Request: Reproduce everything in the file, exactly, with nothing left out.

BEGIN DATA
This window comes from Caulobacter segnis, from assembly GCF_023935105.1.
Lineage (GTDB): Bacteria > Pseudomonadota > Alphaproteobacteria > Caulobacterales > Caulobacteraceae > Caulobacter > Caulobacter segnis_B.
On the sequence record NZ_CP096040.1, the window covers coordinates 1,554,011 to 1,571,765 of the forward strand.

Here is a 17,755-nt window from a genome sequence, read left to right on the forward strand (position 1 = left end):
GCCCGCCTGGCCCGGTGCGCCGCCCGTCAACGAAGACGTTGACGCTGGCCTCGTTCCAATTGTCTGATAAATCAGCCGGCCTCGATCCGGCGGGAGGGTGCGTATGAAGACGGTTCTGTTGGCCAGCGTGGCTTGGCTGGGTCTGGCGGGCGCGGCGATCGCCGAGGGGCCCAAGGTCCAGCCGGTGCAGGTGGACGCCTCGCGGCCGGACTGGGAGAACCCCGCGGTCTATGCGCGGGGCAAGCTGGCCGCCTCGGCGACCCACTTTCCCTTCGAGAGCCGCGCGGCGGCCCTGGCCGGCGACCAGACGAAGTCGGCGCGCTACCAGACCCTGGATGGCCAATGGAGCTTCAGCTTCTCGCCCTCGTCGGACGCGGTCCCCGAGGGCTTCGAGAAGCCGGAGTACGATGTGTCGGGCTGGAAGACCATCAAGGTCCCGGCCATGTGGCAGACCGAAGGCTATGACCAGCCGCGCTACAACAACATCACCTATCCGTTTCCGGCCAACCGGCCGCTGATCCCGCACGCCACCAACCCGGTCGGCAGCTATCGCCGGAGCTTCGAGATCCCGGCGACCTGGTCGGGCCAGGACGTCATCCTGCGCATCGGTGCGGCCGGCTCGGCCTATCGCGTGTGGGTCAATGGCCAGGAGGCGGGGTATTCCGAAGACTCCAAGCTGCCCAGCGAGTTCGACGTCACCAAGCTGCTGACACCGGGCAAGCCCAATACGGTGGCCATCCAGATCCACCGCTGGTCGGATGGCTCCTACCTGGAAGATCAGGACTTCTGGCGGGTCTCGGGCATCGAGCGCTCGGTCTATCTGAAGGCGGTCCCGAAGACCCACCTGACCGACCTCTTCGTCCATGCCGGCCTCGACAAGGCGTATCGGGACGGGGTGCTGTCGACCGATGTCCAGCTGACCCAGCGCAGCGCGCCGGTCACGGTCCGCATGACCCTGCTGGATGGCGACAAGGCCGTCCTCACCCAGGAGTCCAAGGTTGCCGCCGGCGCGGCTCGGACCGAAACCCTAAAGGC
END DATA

This window comes from Caulobacter segnis, from assembly GCF_023935105.1.
Lineage (GTDB): Bacteria > Pseudomonadota > Alphaproteobacteria > Caulobacterales > Caulobacteraceae > Caulobacter > Caulobacter segnis_B.
On the sequence record NZ_CP096040.1, the window covers coordinates 1,554,011 to 1,571,765 of the forward strand.

Here is a 17,755-nt window from a genome sequence, read left to right on the forward strand (position 1 = left end):
GCCCGCCTGGCCCGGTGCGCCGCCCGTCAACGAAGACGTTGACGCTGGCCTCGTTCCAATTGTCTGATAAATCAGCCGGCCTCGATCCGGCGGGAGGGTGCGTATGAAGACGGTTCTGTTGGCCAGCGTGGCTTGGCTGGGTCTGGCGGGCGCGGCGATCGCCGAGGGGCCCAAGGTCCAGCCGGTGCAGGTGGACGCCTCGCGGCCGGACTGGGAGAACCCCGCGGTCTATGCGCGGGGCAAGCTGGCCGCCTCGGCGACCCACTTTCCCTTCGAGAGCCGCGCGGCGGCCCTGGCCGGCGACCAGACGAAGTCGGCGCGCTACCAGACCCTGGATGGCCAATGGAGCTTCAGCTTCTCGCCCTCGTCGGACGCGGTCCCCGAGGGCTTCGAGAAGCCGGAGTACGATGTGTCGGGCTGGAAGACCATCAAGGTCCCGGCCATGTGGCAGACCGAAGGCTATGACCAGCCGCGCTACAACAACATCACCTATCCGTTTCCGGCCAACCGGCCGCTGATCCCGCACGCCACCAACCCGGTCGGCAGCTATCGCCGGAGCTTCGAGATCCCGGCGACCTGGTCGGGCCAGGACGTCATCCTGCGCATCGGTGCGGCCGGCTCGGCCTATCGCGTGTGGGTCAATGGCCAGGAGGCGGGGTATTCCGAAGACTCCAAGCTGCCCAGCGAGTTCGACGTCACCAAGCTGCTGACACCGGGCAAGCCCAATACGGTGGCCATCCAGATCCACCGCTGGTCGGATGGCTCCTACCTGGAAGATCAGGACTTCTGGCGGGTCTCGGGCATCGAGCGCTCGGTCTATCTGAAGGCGGTCCCGAAGACCCACCTGACCGACCTCTTCGTCCATGCCGGCCTCGACAAGGCGTATCGGGACGGGGTGCTGTCGACCGATGTCCAGCTGACCCAGCGCAGCGCGCCGGTCACGGTCCGCATGACCCTGCTGGATGGCGACAAGGCCGTCCTCACCCAGGAGTCCAAGGTTGCCGCCGGCGCGGCTCGGACCGAAACCCTAAAGGC